Party Down

Tangerine. Lo. The Chocolate Bar. All of them brought to you by the genius of Blake Brokaw. All of them dead. The king of St. Louis nightlife reveals his dark side.

--graffiti anonymously chalked on the
men's-room wall at Tangerine on closing night

Erin kneels down and bawls. A minute ago the Tangerine go-go dancer was perched above the drunk, dreary crowd in her skimpy outfit and knee-high white boots, her long blond tresses shimmying to the sweet soul sounds of Ray Charles. Now her tip jar overfloweth and so do her tear ducts. Saturday night is dead, and so is the restaurant and club that for eight years was as cutting edge as St. Louis could muster.

"First Sex and the City, then Friends, now Tangerine," a middle-aged gentleman had lamented earlier at the bar, as he plotted a course through the establishment's extensive martini menu.

Jennifer Silverberg
Blake Brokaw living the "rock star lifestyle" on Washington Avenue in 1998.
Jennifer Silverberg
Blake Brokaw living the "rock star lifestyle" on Washington Avenue in 1998.

While he was at it, the bent-on-a-bender gent might as well have bemoaned the demise nine days earlier of nearby nightclub Lo, and that of Lafayette Square's Chocolate Bar, which was taken off life-support the day before that. And, for that matter, the Hungry Buddha, a build-your-own-stir-fry-bar that passed away a year ago. And the nightclub Deep Deep Cool, which died in 1999. Even, possibly, ACME Java and Eats, and Traffic too, the both of them long gone but not forgotten on the downtown scene. A litany of the coolest St. Louis hangouts of the past decade, all of them founded by one man, Blake Brokaw. And all dead. If St. Louis suffered from a dearth of hip before Tangerine slammed its door for the last time in the wee hours of June 13, now it's a wasteland.

At dinnertime a few days previous, Brokaw had ambled into a nearly vacant Tangerine clad in his signature black skullcap set off by a small silver hoop earring in each ear. After consuming a kamikaze and a Camel Wide Light at the bar, he ordered a Corona and trudged outside to a table, where he took a seat and explained his tattoos, which include chili peppers, geckos, a thickly inked Marc Chagall design and, on his neck, a beet. As in the vegetable.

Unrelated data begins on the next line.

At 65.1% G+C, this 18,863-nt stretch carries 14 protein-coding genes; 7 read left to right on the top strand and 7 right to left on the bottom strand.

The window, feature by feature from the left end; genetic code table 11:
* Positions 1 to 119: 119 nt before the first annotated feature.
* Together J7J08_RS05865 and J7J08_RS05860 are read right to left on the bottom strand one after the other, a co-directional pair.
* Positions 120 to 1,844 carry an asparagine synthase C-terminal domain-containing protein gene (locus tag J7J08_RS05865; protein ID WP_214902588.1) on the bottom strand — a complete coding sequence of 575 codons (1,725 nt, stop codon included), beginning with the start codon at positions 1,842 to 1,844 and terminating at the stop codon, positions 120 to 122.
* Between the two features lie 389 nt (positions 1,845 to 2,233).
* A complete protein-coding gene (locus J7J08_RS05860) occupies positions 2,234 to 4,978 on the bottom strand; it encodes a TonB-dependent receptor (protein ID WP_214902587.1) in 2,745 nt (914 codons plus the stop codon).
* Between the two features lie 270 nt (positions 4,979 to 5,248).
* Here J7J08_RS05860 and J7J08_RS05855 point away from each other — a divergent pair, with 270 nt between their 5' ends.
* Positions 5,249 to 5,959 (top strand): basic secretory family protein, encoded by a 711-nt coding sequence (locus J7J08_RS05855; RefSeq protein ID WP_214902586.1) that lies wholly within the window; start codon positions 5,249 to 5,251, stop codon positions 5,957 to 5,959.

"I'm just a chef and I like food. I especially like beets," he said in the near-whisper he habitually employs even when telling a joke.

"I guess that makes me a beatnik."

The Tuesday-night foot traffic on Washington Avenue's recently widened sidewalks was minimal. Everyone who passed seemed to know the 38-year-old Brokaw personally. Which makes sense. He lived in a loft above Tangerine until late last year, when he moved out of downtown to Forest Park Southeast with his girlfriend, an aspiring model nearly two decades his junior. Then she left him.

But at the moment Brokaw had other troubles on his mind. He wasn't sure whether Tangerine would even make it to Saturday's eighth-anniversary bash/wake, when drinks would roll back to their original 1996 prices.

"It'll close when the state decides to do it. They're getting us on some back-taxes issues," he said. "When [Washington Avenue] closed down -- a year or so ago -- it kind of screwed everything up and we had to start juggling a lot of stuff. One of those things was our tax situation. There was no money coming in. We had a backhoe and three tons of gravel in front of my store."

But with the reputations of Brokaw's businesses Tangerine, Lo and the Chocolate Bar solidly intact, surely someone's interested in buying him out?

"Lots of people are interested in doing a lot of things, but coming across some cash..." Brokaw broke off briefly, then continued. "People say a lot of things. Most of the time I see people when they're drunk, so it's like: 'I want to buy your bar, I want to buy your bar,' and I give them my phone number and I never get a call."

To hear Brokaw tell it, his places close simply because interest falls off. At Tangerine and Lo, he says, the process was sped up by intrusive street repairs.

"Wash. Ave. has been just flattened by this street-renewal thing," he asserts, speaking of the initial stage of the boulevard's ongoing multimillion-dollar renovation. As further evidence of the impact, he cites the recent passing of Washington Avenue nightclub Deep Six, as well as the move by Velvet, another nightclub on the avenue, to allow in less-profitable eighteen- to twenty-year-olds on Fridays.

"The city said, 'Thanks for showing us an area that we should make happen, but now that it's happened, get out of here,'" affirms Scott Gilmartin, co-owner of Velvet and Rue 13. "'We don't want your nightclubs.'"

St. Louis has so much potential. It's not a very competitive market for what I do. You do something a little outside of the average and all of a sudden you're totally unique. It's almost impossible to fail here. You just have to have a good idea and be willing to work at it. There's a captive audience here. It's not like the rent is killing you. It's an easy place to live....I'm going to be here eight years from now.
--Blake Brokaw in a 2001 interview on

To see J.D. Salinger in his element, you'd have to fly to New Hampshire, pay off a guy at a gas station for directions to his house and then watch through a pair of binoculars as the reclusive author played chess with his dogs (or whatever it is he does). Up until a few weeks ago, to observe Blake Brokaw all you had to do was show up at Tangerine after he'd had a few.

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